Building into the base of the site, I like to use Yoast SEO Premium. You can see the Flesch Readability score, and how well the site scores for each element of Search Engine scoring. While content is kind and worth more overall on a site, knowing if your images are alt tag descriptions, understanding what images and text are going to represent your articles are all important, and Yoast helps you with that.
(There is also a free Yoast SEO that you can use, and is effective)
The last basic part of the install I like to add in is analytics. I put Google Analytics, and HotJar on each and every site I deploy. Google Analytics helps to track how people have arrived at your website, and the journey they take on the website. HotJar shows where they link, what parts of the website they click on and records the journeys so you can see roughly what the users are looking at.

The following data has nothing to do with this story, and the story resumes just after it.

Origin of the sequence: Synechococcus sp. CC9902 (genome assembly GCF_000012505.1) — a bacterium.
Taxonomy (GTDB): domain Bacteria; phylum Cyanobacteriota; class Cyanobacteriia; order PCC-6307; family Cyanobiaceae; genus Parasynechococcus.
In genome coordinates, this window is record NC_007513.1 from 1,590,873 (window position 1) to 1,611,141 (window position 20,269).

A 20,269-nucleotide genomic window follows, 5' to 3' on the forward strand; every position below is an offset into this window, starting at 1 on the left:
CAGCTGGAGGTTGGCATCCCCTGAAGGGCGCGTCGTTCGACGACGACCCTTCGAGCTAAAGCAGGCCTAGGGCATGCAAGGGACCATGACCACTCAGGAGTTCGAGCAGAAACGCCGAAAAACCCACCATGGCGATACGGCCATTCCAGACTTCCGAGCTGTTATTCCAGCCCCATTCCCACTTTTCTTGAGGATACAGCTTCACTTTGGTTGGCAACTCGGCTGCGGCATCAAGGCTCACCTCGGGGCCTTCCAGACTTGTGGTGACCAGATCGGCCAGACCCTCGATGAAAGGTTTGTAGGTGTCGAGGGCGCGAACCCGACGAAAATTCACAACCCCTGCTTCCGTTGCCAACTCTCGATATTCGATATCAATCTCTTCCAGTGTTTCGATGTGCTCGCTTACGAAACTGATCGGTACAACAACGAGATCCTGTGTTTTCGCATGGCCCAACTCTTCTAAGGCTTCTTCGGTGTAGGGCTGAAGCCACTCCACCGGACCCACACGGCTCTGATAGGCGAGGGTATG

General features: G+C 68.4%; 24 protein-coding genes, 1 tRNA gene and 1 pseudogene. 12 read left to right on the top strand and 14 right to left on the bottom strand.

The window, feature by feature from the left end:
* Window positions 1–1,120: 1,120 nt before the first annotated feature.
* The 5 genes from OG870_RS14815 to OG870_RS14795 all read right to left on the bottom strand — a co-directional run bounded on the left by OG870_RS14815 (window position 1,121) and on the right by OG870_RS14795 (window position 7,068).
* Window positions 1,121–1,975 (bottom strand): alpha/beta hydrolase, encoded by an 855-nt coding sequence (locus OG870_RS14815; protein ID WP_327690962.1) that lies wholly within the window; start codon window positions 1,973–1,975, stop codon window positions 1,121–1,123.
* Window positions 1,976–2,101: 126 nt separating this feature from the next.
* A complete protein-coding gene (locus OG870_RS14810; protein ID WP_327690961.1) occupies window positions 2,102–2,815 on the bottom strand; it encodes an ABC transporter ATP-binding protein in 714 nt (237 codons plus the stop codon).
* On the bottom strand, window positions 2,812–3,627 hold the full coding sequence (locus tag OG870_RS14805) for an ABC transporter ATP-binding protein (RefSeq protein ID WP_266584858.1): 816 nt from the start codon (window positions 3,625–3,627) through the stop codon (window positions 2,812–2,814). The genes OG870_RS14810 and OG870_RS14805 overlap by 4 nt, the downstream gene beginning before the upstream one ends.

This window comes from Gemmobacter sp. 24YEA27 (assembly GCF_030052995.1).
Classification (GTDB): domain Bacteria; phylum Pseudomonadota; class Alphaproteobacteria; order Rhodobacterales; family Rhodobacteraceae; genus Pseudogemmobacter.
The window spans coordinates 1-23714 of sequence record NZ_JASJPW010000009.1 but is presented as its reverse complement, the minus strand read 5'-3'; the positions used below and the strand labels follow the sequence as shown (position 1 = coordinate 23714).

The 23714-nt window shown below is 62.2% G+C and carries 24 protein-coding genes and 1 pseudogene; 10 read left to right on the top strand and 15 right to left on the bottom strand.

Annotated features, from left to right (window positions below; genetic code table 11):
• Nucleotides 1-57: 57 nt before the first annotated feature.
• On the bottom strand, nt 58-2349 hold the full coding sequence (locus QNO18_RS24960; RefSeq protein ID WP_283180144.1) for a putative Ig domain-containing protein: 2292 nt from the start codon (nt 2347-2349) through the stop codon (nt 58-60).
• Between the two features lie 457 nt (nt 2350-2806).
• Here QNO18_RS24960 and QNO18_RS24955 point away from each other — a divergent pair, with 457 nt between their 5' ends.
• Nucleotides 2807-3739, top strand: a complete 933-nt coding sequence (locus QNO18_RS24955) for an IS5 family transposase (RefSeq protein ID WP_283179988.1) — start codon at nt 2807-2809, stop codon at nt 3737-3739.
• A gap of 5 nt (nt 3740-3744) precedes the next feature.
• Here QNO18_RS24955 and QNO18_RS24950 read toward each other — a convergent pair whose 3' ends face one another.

I like to use AutoPilotHQ to help automate the customer journey. It gives a popup chat dialog and can create a highly customized advanced user interaction to help tailor customer offerings based on interactions from the user. Do they prefer to connect through newsletters or are they actively researching a product or service? Providing segmented, tailored information can help steer them to the right results.
Diving deeper for some clients, I will pull data from SEMRush, Moz, and HubSpot to provide research into competitive fields, who the customers are, what the competitors offer, and research areas to test. But that delves into an area better served in a separate article.